The Pros and Cons of Moving in Winter

What’s covered in this article – click on a link to learn more:

If you have an aversion to chilly temperatures, escaping brutal winters might be the driving force behind your next move. Maybe you’re dreaming of barefoot walks on the beach in February instead of chiseling ice off your windshield in the dark morning hours?

If you know you need to find a warmer climate, but haven’t landed on a location yet, check out this helpful guide detailing factors to consider when deciding where to move.

But whether or not you’ll be heading south, you will need to consider the best time of year to move.

Most people opt to move during the warmer months because kids are out of school, there are more homes on the market, and there’s no risk of blizzards or ice storms. However, the cost-conscious customer should consider thinking outside the box in terms of a move-in date… 

If you need help deciding whether a winter move is right for you, read on for a closer look at the pros and cons.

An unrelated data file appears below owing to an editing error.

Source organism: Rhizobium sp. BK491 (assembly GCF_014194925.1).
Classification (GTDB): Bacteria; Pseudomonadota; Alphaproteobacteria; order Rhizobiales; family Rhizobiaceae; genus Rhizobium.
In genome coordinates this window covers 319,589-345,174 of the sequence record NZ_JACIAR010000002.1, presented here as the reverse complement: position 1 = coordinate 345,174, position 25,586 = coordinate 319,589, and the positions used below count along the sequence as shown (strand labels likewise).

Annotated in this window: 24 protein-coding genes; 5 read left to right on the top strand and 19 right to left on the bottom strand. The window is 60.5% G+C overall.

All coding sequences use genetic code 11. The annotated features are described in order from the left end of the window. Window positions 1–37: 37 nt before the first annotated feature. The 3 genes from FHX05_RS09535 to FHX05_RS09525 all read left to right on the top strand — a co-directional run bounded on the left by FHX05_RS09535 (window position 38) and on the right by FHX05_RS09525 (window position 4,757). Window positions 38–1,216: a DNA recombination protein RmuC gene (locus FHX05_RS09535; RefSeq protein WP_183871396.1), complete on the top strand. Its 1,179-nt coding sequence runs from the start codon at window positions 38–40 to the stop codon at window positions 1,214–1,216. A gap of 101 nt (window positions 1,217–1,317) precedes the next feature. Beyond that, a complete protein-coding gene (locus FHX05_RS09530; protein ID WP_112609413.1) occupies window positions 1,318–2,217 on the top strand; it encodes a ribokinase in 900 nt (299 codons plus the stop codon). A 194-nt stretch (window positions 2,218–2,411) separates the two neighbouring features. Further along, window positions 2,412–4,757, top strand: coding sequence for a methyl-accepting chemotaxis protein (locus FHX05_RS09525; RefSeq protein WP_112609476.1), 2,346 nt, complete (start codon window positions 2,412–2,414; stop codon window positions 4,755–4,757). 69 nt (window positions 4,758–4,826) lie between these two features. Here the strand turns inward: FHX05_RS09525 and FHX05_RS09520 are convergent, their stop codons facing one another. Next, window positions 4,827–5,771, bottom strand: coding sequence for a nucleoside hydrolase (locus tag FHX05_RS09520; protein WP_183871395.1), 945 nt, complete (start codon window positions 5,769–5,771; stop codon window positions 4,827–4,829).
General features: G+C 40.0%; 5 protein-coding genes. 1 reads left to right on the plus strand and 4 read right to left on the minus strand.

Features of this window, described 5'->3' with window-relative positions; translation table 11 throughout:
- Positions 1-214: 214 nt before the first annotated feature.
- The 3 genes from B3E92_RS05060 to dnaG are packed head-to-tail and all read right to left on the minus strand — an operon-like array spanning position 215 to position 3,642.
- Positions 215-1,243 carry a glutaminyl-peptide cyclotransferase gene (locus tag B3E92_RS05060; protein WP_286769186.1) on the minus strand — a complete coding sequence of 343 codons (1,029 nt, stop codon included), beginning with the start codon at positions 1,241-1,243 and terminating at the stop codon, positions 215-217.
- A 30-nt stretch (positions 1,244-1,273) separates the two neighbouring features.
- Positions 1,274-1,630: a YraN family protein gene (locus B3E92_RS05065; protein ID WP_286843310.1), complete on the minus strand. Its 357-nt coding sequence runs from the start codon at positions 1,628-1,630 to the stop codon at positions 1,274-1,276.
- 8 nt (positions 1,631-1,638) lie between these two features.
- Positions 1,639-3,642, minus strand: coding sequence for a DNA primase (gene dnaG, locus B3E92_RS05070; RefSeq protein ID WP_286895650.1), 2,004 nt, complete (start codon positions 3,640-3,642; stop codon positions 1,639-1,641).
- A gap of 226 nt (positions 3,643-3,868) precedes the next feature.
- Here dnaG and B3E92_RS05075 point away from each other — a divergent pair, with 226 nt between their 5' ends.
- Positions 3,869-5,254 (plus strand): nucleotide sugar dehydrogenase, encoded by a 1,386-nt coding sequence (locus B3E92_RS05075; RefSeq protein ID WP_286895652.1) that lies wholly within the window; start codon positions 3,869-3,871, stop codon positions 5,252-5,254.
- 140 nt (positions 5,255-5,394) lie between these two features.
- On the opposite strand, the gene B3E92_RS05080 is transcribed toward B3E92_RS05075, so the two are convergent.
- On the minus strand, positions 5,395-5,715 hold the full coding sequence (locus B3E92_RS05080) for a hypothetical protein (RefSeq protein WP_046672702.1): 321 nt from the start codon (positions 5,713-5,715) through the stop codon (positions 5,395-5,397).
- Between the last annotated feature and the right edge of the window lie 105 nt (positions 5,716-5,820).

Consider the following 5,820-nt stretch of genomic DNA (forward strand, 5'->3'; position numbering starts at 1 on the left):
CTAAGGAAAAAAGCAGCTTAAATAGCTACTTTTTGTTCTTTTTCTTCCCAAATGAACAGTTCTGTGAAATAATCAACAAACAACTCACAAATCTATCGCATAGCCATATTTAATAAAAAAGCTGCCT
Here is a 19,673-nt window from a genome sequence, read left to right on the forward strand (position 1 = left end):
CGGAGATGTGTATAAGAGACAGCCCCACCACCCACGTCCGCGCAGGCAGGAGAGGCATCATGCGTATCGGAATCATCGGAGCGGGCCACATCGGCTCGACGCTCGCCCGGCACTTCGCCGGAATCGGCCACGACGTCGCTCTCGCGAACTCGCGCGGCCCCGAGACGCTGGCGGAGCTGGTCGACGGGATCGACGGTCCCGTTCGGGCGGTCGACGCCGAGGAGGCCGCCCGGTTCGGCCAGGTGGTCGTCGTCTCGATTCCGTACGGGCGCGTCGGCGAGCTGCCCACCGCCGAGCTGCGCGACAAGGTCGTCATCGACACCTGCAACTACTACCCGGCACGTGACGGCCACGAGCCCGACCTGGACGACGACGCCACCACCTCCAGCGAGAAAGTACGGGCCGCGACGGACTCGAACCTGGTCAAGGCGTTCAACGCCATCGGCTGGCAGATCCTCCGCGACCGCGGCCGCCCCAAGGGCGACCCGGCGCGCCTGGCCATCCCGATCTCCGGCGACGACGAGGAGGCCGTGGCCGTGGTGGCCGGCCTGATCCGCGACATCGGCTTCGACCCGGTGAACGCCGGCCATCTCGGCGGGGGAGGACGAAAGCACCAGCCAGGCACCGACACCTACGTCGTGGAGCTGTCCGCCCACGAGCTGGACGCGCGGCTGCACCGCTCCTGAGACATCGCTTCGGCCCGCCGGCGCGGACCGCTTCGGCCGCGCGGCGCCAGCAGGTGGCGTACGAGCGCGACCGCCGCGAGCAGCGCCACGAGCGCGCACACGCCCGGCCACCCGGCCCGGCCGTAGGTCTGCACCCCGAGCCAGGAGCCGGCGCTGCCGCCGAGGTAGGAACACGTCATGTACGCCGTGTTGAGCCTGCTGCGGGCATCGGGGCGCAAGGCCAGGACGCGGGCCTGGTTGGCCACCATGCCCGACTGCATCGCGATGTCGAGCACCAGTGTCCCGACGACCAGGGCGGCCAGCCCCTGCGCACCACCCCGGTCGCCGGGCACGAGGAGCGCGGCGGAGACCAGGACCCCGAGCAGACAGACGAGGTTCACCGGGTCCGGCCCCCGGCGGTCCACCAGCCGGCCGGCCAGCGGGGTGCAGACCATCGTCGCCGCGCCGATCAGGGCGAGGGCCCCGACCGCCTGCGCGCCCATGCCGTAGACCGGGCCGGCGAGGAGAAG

Is it actually cheaper to move in the winter?

Cost is the main consideration for most people planning a move. It’s an expensive process no matter how you slice it, but the good news is that moving in the winter is one of the best hacks you can find to achieve a lower-cost move! Why? Three big reasons.

Lower moving costs

Whether you are buying or renting your new home, prices are likely to be considerably lower during the winter months. That’s capitalism baby! Demand goes down and prices follow. During the busy summer months, moving companies are typically booked solid, so they keep prices high. In the winter when business is slow, they often try to drum up business by offering reduced rates.

“You’d be astonished by the discounts that general moving companies provide during this time,” said Ryan Carrigan, CEO and Founder of MoveBuddha. “Moving companies like ours give around 20-35% discounts during non-peak moving months.” 

Lower storage rent

Many families rent a self-storage unit during the moving process, especially if there is a lapse between your move-out and move-in dates. Self-storage can also serve as a longer term solution if you are downsizing. In the off-season, it’s often possible to rent storage units at a lower monthly rate. 

Lower housing costs

In some markets, homes actually rent and sell for less during the winter months when demand is lower. If this is the case where you plan to live, moving in winter could help you save on more than just a lower-cost move. A winter move; the gift that keeps on giving.